In this issue:
- sourcing disease-free seed
- sanitizing greenhouse spaces
- sterilize flats, cells, plugs, and other equipment
Sourcing disease-free seed
Seeds intended to be grown for transplant production should be certified ‘disease-free’. As per industry standard, most commercially bought seed comes with this certification and may be pretreated with a fungicide. Certification does not guarantee disease-free seeds; it means it has met the standards of the certification agency. Pythium spp. can cause damping-off to untreated seed during the early germination stage.
Hot water treatments are done to kill the majority of bacterial or fungal pathogens (not viral pathogens) that may be penetrated in the core of the seed. If treated incorrectly, pathogens will not be killed and reduce germination vigor or cause the seed to split.
Hot water treatment is typically done upon harvest and before storage. Only treat seed that will be used in the current season.
As an alternative to hot water seed treatment, use 1 part Alcide (sodium chlorite), 1-part lactic acid, and 18 parts water as seed soak. Treat seed 1-2 minutes and rinse for 5 minutes in running water at room temperature.
Hot Water Seed Treatment Instruction
- Place seeds to be treated in the porous containers, leaving enough room for the seeds to move around freely. Label each porous container with the seed type.
- Preheat the first bath/pot to 100°F. Once preheated, place the contained seeds in the first bath for 10 minutes.
- Preheat the second bath/pot to the recommended temperature for each specific crop. The temperature of the second bath/pot will range from 118-125°F and the treatment times will range from 20-60 minutes depending, on the crop. Place preheated seeds in the second water bath/pot and be sure to constantly hold the water at the recommended temperature. Ensure that treatment length and temperature are exactly as prescribed to avoid damaging the seeds.
- After treatment, place contained seeds in cold tap water for 5 minutes to stop heating action.
- Take the seeds out of the container and spread them in a uniform layer on a screen to dry.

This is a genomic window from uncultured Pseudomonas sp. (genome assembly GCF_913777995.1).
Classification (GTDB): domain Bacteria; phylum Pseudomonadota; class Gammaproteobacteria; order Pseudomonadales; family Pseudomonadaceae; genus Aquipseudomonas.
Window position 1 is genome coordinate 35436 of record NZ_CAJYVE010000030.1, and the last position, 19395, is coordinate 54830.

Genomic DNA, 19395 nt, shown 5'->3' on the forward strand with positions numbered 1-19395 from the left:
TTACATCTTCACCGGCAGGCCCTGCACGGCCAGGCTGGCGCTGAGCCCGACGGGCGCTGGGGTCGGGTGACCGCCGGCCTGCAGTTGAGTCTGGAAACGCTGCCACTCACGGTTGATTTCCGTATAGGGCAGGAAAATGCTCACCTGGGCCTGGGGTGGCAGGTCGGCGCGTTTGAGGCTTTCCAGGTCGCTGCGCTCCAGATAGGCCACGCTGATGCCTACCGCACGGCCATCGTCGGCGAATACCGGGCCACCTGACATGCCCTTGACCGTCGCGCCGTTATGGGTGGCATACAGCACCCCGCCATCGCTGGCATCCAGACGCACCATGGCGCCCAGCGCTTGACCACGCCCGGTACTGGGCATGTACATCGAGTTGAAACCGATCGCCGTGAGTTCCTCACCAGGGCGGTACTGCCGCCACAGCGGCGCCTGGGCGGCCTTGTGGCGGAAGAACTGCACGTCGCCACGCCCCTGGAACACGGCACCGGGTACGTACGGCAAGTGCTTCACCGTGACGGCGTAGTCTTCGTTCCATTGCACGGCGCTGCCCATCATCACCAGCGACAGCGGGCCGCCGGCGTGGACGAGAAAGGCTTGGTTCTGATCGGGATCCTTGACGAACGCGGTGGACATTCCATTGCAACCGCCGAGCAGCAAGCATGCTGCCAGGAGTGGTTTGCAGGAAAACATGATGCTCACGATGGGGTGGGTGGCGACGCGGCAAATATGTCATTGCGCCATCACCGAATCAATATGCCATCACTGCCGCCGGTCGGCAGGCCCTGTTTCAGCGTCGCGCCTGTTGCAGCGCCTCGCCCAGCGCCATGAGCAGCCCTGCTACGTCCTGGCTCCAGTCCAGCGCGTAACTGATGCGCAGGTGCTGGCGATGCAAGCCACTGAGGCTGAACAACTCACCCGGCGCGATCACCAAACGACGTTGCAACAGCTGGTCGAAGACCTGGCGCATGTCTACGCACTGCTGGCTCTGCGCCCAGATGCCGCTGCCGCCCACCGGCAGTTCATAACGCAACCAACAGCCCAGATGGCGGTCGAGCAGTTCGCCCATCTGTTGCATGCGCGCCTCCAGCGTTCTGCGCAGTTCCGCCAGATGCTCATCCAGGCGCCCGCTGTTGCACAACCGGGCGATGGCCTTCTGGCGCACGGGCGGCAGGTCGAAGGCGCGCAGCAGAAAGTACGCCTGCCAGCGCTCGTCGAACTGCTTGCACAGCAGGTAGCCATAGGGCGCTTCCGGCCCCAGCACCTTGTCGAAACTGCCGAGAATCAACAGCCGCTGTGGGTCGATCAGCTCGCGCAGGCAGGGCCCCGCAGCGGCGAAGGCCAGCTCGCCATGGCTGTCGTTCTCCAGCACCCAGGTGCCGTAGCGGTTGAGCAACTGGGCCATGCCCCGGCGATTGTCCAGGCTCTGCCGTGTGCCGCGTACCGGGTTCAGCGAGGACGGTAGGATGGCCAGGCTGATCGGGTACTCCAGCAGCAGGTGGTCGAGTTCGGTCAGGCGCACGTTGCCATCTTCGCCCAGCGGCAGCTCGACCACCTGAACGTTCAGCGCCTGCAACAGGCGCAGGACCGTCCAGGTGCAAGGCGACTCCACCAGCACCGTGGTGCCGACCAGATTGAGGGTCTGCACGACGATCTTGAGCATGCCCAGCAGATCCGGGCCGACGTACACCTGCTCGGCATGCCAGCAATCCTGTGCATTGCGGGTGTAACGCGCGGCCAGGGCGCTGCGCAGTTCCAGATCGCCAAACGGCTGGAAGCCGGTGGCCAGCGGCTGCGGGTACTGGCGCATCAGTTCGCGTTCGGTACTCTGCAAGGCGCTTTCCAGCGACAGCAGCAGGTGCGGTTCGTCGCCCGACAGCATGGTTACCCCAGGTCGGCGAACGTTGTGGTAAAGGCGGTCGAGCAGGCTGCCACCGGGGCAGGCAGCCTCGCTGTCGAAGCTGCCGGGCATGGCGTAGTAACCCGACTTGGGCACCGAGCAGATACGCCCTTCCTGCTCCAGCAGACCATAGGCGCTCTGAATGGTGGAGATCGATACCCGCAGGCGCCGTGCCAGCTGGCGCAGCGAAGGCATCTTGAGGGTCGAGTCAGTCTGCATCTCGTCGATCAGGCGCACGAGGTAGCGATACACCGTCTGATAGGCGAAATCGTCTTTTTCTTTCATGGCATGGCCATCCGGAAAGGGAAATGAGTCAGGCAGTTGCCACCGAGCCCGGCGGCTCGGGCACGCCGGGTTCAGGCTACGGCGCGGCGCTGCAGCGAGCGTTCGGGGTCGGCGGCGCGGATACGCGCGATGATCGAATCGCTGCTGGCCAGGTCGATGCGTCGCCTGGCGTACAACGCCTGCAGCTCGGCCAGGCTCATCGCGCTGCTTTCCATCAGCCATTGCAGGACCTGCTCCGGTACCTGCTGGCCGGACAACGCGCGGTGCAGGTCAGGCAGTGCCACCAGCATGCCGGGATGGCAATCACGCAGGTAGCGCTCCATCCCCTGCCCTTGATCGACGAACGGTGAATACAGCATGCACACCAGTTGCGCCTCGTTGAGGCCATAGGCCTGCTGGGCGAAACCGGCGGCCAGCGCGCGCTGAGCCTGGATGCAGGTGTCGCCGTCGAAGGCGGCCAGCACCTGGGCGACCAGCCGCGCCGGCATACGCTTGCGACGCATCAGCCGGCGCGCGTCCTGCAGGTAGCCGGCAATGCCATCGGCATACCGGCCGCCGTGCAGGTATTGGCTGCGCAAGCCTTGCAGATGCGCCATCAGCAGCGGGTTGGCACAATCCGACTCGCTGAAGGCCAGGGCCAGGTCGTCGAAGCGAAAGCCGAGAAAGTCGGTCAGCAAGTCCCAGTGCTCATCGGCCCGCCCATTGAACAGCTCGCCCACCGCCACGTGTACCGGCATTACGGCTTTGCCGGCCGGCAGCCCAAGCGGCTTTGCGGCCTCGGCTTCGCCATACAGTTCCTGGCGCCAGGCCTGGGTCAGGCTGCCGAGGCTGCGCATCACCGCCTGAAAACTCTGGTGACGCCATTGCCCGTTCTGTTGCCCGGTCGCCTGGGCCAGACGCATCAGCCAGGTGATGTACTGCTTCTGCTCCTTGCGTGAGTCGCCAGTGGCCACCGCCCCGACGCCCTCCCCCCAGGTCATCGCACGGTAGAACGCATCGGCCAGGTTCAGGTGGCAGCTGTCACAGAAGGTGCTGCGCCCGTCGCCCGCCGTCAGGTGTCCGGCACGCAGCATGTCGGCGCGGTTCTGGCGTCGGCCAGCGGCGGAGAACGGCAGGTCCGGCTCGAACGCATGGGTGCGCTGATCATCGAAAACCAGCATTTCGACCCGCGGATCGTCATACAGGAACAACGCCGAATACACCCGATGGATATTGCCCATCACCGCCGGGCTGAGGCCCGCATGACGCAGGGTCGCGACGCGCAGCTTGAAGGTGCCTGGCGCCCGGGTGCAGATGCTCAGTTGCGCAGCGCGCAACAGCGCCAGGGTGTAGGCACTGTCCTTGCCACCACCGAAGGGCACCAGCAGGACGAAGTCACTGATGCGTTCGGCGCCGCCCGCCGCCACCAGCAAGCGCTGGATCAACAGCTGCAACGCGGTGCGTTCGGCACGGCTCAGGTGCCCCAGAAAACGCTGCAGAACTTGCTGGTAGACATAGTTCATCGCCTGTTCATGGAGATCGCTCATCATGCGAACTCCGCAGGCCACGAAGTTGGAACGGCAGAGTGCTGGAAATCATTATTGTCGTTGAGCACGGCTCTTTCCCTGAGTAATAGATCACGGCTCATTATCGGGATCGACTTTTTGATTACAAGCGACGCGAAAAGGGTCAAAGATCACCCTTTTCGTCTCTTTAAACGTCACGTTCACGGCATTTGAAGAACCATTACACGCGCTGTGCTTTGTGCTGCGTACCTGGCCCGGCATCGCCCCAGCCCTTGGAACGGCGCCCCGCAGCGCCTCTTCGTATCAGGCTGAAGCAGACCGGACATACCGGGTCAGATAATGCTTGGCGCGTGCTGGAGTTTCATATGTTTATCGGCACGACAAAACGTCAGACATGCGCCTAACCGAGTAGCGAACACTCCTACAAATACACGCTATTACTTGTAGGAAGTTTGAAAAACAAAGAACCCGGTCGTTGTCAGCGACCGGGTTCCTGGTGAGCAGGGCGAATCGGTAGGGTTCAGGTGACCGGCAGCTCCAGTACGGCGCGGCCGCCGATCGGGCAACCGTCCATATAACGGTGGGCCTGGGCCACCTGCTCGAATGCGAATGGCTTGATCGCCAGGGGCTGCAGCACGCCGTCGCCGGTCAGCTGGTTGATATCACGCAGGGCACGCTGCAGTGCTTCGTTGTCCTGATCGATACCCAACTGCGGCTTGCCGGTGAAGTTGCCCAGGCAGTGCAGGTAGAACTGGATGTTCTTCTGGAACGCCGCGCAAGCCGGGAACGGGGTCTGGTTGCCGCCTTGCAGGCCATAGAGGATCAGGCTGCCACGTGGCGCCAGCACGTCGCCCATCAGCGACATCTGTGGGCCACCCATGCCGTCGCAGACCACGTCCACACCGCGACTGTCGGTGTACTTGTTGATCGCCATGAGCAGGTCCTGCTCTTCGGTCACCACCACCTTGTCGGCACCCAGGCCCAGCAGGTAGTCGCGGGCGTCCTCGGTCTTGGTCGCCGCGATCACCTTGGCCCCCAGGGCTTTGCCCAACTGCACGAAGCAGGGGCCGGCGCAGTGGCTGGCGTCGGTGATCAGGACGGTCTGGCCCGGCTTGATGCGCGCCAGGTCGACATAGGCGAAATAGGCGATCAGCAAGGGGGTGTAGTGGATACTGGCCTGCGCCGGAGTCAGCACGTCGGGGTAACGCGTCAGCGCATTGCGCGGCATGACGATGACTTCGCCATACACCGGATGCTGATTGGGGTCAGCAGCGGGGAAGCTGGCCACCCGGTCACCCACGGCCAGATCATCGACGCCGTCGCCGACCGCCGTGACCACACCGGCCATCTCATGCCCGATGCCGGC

- Plant seeds right away.
“Advantages of Using Certified Seeds” – Utah Pest Quarterly Winter 2016
“Saving Seeds Without Spreading Pathogens” – Utah Pests Quarterly Spring 2016
Greenhouse Disease Management / Transplant Production (Rutgers Vegetable IPM)
Sanitizing greenhouse spaces
Greenhouse sanitation is critical for disease-free vegetable transplant production. It is an expectation from consumers that the product they are purchasing will grow with vigor and have low initial risk of disease or pests.
- Remove any weeds growing inside or around the greenhouse structure before any production begins.
- All transplants brought into the greenhouse from other locations should be inspected for any possible insect or disease problem. Do not expose your space to problem plants.
- Sweep floors and sterilize all the benches within your greenhouse.
Cleaning and Disinfecting the Greenhouse (Massachusetts Extension)
Guide to greenhouse sanitation for growers (Michigan State Extension)
Sanitation for Disease and Pest Management (Purdue Extension)
Sterilize flats, cells, plugs, and other equipment
Emerge flats, plugs, cells, and other growing containers in a chlorine sanitizer solution (3.5 fl oz. of a 5.25% sodium hypochlorite equivalent product per gal of water) for about 20 minutes. Wash flats and trays with clean water or a Q-salts solution to eliminate the chlorine.
- Quaternary ammonium chloride salts
These products are labeled to control fungi, bacteria, viruses, and algae. They may be applied to benches, growing contains, floors, and walls.
e.g. Green-Shield®, Physan 20®, and KleenGrow®
- Hydrogen Dioxide, Hydrogen Peroxide, and Peroxyacetic Acid containing products
These products are labeled to control bacteria, fungi, and algae. They may be applied to benches growing containers, and other equipment.
e.g. ZeroTol® 2.0, OxiDate® 2.0, and SaniDate®12.0
- Chlorine bleach
Chlorine bleach products are best only used in growing containers and not greenhouse surfaces (walls, floors, and benches). When used properly, chlorine is an effective disinfectant. A water + chlorine bleach solution is short-lived and should be used immediately.